Heland M. Fruitful or futile: Intensive care nurses' experiences and perceptions of medical futility. Australian Critical Care 2006; 19(1): 25-31.
Niederman MS, Berger JT. The delivery of futile care is harmful to other patients. Critical Care Medicine 2010; 38(10): S518-S522.
Epstein EG, Hamric AB. Moral distress, moral residue and the crescendo effect. The Journal of Clinical Ethics 2009; 20(4): 330-342.
Dodek PM, Wong H, Norena M, Ayas N, Reynolds SC, Keenan SP, et al. Moral distress in intensive care unit professionals is associated with profession, age and years of experience. Journal of Critical Care 2016; 31(1): 178-182.
Mobley MJ, Rady MY, Verheijde JL, Patel B, Larson JS. The relationship between moral distress and perception of futile care in the critical care unit. Intensive and Critical Care Nursing 2007; 23(5): 256-263.
Elpern EH, Covert B, Kleinpell R. Moral distress of staff nurses in a medical intensive care unit. American Journal of Critical Care 2005; 14(6): 523-530.
Vaziri MH, Merghati-Khoei E, Tabatabaei S. Moral distress among Iranian nurses. Iranian Journal of Psychiatry 2015; 10(1): 32-36.
Norman LD, Donelan K, Buerhaus PI, Willis G, Williams M, Ulrich B, et al. The older nurse in the workplace: Does age matter? Nursing Economics 2015; 23(6): 282-289.
Tourangeau AE, Cranley LA. Nurse intention to remain employed: Understanding and strengthening determinants. Journal of Advanced Nursing 2006; 55(4): 497-509.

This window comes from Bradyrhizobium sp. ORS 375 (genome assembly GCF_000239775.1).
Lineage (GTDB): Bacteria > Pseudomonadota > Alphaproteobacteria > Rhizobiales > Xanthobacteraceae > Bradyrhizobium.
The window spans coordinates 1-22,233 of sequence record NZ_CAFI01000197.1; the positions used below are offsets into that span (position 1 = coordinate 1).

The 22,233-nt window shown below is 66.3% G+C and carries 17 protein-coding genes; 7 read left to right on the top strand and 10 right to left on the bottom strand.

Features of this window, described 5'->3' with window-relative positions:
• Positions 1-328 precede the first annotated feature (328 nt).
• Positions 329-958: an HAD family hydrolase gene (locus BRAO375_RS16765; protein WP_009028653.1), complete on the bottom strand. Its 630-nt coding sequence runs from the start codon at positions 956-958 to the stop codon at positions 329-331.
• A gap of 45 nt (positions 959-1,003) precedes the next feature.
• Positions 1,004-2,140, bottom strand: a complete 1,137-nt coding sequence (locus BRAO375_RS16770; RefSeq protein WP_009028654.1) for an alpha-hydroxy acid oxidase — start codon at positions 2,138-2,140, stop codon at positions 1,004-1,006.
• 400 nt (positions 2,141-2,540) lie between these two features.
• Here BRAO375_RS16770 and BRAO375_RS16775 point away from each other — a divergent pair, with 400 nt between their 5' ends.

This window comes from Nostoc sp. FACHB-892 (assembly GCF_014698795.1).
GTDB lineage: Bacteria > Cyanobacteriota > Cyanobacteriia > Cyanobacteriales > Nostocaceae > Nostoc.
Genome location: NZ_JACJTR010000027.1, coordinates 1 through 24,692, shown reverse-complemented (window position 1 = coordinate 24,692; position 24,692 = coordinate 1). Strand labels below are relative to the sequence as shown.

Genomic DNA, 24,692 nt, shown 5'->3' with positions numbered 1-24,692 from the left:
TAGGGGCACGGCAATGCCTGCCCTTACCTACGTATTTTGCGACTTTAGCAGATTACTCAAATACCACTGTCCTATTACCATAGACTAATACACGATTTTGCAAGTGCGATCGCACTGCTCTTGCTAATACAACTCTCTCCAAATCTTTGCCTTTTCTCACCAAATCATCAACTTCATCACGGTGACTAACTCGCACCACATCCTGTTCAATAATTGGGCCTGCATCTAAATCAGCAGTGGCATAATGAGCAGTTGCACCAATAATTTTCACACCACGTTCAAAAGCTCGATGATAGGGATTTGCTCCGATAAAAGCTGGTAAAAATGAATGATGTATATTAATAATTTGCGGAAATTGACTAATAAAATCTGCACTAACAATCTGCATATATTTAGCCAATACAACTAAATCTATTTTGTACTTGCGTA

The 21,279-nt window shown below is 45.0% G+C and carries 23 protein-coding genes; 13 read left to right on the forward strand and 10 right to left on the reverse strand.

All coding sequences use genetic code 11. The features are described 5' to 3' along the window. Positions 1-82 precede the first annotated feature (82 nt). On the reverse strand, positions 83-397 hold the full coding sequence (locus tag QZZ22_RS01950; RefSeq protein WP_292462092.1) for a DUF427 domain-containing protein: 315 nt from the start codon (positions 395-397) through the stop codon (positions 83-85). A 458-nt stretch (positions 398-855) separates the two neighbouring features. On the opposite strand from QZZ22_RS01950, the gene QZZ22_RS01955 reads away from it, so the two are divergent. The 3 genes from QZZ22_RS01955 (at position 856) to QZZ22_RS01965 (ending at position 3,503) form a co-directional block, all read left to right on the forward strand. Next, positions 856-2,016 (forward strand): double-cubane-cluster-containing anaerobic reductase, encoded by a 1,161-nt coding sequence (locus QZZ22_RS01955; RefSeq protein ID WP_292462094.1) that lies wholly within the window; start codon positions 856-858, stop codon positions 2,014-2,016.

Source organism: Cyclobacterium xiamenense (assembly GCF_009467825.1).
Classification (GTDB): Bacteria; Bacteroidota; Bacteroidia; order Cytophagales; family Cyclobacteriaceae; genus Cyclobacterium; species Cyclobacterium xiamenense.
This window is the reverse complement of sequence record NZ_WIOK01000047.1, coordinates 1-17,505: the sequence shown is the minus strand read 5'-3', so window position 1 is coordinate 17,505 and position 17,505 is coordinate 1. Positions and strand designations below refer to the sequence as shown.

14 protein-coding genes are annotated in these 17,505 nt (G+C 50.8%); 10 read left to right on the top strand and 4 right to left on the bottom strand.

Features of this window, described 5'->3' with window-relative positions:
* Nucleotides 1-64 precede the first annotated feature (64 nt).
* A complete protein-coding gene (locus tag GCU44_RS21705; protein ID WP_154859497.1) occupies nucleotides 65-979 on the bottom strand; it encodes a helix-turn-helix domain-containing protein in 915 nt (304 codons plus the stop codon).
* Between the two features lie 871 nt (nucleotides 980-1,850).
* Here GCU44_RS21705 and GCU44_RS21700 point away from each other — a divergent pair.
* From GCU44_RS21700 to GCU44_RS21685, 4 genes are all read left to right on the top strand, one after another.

Hesam M, Asayesh H, Roohi G, Shariati A, Nasiry H. Assessing the relationship between nurses' quality of work life and their intention to leave the nursing profession. Quarterly Journal of Nursing Management 2012; 1(3): 28-36.
Van Bogaert P, Clarke S, Roelant E, Meulemans H, Van de Heyning P. Impacts of unit‐level nurse practice environment and burnout on nurse‐reported outcomes: a multilevel modelling approach. Journal of Clinical Nursing 2010; 19(11‐12): 1664-1674.
Based on the obtained author agreement upon submission, "Medical Ethics Journal" is the copyright owner of the published material. However, according to Bethesda Statement, all works published in this journal are open access and freely available to anyone on the journal web site without cost under CC BY-NC 4.0. Based on this license, under the condition of proper citation, “Medical Ethics Journal” grants to all users the following rights:
1. Free, irrevocable, worldwide, perpetual access to all published materials.
2. To copy, use, distribute, transmit and display the work.
3. To make and distribute derivative works in any digital medium for any non-commercial purpose under the same license.